PER LA PIPA LbNA # 39418 (ARCHIVED)
|Placed Date||Apr 5 2008|
|Planted By||$TEINBECK & CHERI$H|
|Found By||8 Bare Feet|
|Last Found||Jun 7 2009|
PIPE SERIES #1
(To find Old Town Clovis- from freeway 168 take the Bullard exit and head east. Bullard becomes Fifth Street. At the intersection of Fifth and Clovis head North. At the corner of Clovis and Fourth you will find the Tarpey Depot. The clue to finding the box is in the story below.)
written by $TEINBECK
_____A train whistle sounded and startled him from sleep. Yet, the train had passed through his town years ago and the tracks uprooted. What remained of the small railway town of Clovis, California was merely a display, much like what you might find in a museum; maintaining its “once was” decorum. The people of the town no longer hoped on the coming of the train, and in place of the tracks a bike and walking trail filled their void.
_____Awake and curious, he unburied himself from his bedding and searched the world outside his bedroom window. The streets ran still and the quiet of the night settled the dew on the grass. The glow of the street lamp below revealed white moths darting in and out of night, and fallen orange blossom petals lying in contrast upon the black asphalt road.
_____This evening was pleasing to the old man despite his unrest. He had not taken the pleasure of an evening in well over a decade. There was always a schedule to follow. Even after his wife’s death he steadied his course. “Early to bed, John,” she would say, “and awake with God.”
_____He glanced at the clock and then to his wife’s empty bedside. He contemplated a pipe and an evening stroll. It was about a quarter to two. The bars would be closing soon and the desire for an Irish coffee settled his decision.
_____“I’m having trouble sleeping, Dear.” the old man explained to his wife’s empty half of bed. “I think I’ll have a walk to clear my mind.” She wouldn’t have minded.
The old man slipped on a pair of jeans, cowboy boots, and, in addition to a v-neck undershirt, his old Navy pea coat. With a pipe in hand, he was ready for shore leave.
_____Outside, a cool breeze deepened the calm of night and amplified any sound or stir. From town, music spilled out of the bars and carried down his street. He could hear women laughing and men talking loudly. From his porch he stepped out onto 4th Street and peered down its lane into Old Town Clovis. The town was well lit and seemed inviting. He tight packed his pipe with a vanilla flavored, black cavendish tobacco, and with a wooden match set it alight. The sweet smoke filled the air and the old man was ready for his coffee.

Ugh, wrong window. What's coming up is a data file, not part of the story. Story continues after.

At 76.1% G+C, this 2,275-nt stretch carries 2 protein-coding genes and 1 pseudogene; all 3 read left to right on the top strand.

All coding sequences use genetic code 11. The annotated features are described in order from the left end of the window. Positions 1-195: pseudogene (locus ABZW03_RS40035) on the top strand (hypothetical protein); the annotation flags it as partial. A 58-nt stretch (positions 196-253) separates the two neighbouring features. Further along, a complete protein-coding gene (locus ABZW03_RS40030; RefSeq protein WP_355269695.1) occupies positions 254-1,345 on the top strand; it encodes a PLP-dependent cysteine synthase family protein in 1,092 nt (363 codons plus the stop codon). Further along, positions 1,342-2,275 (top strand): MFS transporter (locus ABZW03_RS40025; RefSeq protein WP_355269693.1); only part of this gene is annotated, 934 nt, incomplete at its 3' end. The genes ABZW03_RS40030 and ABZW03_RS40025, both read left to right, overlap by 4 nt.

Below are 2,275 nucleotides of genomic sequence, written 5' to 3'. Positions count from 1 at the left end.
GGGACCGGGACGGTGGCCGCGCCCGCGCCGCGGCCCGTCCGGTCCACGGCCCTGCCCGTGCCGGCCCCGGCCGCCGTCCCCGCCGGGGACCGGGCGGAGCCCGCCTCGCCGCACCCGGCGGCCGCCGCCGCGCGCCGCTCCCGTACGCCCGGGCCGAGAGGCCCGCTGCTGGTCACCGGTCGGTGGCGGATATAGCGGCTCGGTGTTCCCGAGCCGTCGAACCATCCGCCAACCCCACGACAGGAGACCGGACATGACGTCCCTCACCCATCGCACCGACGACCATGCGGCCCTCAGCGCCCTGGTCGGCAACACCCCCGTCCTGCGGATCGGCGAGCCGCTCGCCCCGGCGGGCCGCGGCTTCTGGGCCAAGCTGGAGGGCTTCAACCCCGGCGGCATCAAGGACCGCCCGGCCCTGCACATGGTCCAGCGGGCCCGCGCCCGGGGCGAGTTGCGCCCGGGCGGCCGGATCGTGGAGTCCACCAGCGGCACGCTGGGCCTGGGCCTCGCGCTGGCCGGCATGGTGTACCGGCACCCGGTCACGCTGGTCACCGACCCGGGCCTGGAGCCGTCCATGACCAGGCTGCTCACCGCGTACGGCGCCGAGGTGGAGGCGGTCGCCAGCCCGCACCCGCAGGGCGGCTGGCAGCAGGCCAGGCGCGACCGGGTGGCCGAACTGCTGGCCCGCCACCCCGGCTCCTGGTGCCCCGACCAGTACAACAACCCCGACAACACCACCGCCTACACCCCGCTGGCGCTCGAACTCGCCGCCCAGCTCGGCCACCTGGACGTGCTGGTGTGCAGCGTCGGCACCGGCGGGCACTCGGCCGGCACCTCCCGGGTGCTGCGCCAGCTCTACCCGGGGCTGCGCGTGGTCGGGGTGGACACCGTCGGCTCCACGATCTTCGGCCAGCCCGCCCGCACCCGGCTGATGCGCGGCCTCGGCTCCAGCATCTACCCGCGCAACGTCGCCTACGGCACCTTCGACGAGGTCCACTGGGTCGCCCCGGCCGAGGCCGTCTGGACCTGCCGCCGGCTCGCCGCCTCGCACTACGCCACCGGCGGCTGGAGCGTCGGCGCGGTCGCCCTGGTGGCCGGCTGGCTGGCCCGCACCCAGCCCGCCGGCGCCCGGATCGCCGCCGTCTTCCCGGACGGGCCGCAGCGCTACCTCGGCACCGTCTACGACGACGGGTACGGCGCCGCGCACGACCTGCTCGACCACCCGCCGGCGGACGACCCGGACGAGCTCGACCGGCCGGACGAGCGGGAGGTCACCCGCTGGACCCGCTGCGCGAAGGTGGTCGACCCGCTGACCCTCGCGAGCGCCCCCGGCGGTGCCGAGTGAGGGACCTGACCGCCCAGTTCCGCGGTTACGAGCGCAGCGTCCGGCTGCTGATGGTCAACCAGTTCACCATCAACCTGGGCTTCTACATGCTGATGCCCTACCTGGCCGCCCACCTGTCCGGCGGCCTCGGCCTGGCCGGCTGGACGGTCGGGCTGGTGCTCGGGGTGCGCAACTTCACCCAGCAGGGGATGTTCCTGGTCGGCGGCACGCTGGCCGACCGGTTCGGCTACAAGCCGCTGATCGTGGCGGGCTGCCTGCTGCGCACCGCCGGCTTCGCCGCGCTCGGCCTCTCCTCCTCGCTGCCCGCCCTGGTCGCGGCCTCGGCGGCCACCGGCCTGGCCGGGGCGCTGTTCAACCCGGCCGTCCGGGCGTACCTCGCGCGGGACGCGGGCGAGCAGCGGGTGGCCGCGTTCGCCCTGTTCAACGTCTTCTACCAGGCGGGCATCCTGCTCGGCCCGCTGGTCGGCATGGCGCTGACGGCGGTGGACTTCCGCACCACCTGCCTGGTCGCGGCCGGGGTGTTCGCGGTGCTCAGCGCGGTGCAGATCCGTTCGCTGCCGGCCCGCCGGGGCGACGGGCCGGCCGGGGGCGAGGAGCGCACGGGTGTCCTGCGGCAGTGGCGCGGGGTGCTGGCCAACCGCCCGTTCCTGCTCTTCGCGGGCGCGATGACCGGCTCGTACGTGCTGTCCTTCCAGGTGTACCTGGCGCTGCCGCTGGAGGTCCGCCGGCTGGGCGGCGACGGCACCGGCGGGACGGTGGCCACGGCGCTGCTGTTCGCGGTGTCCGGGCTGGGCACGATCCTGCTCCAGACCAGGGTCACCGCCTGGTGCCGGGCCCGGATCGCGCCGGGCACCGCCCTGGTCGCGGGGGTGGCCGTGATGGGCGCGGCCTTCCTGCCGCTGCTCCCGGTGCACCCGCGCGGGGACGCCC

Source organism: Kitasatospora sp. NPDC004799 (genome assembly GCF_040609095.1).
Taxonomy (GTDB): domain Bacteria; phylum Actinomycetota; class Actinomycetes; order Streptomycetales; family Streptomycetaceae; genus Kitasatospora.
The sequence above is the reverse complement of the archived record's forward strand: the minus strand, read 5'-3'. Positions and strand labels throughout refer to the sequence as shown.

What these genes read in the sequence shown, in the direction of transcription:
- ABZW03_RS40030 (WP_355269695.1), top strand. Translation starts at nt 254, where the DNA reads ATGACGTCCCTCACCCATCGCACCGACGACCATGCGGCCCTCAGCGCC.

_____As he set into town, he listened to his footsteps echo in the street and alley ways. His mind wandered along his path. He walked past the Baptist church where he enjoyed his first kiss and was later married, the alley way where his kids played basket ball after school, and the bench next to the Veteran’s Memorial Hall where his wife told him she had cancer. He stopped and lowered his pipe. He missed her.
______It had been a little over a year since she had passed. She was a wonderful companion for well over fifty years. John raised his pipe and clenched it between his teeth. She hated his pipe smoking even though she had bought his pipe for him. He said it was a practice of distinction that reminded him of his Navy days. She would say that it could cause cancer and premature death. The irony chilled him.
_____The old man felt more alone than ever before. However, he did not want the crowds. He no longer wanted coffee. Nor did he desire the music and laughter. He wanted rest and peace.
_____He continued walking; not into town, but through it. He crossed Clovis Avenue to the Tarpey Train Depot. He found a seat upon the wooden steps of the depot and set his pipe down. Beside the depot stood a large granite monolith that explained the historical significance of the Clovis train station. The old man thought it resembled a headstone. A memorial to the “once was”.
_____It was after two o’clock and too late to be walking. As he stood the pipe fell between the slats of the bottom step. The old man stopped a moment as if to turn to retrieve the pipe, but instead hurried home and did not slow to reminisce. Upon entering his home, he slipped out of his boots, jeans, and pea coat and into his bed. “Early to bed, John,” he said, “and awake with God.” Somewhere in the distance a train whistle sounded as he settled into sleep.
TO GO TO PIPE SERIES #2 (SMOKE RINGS BY JP):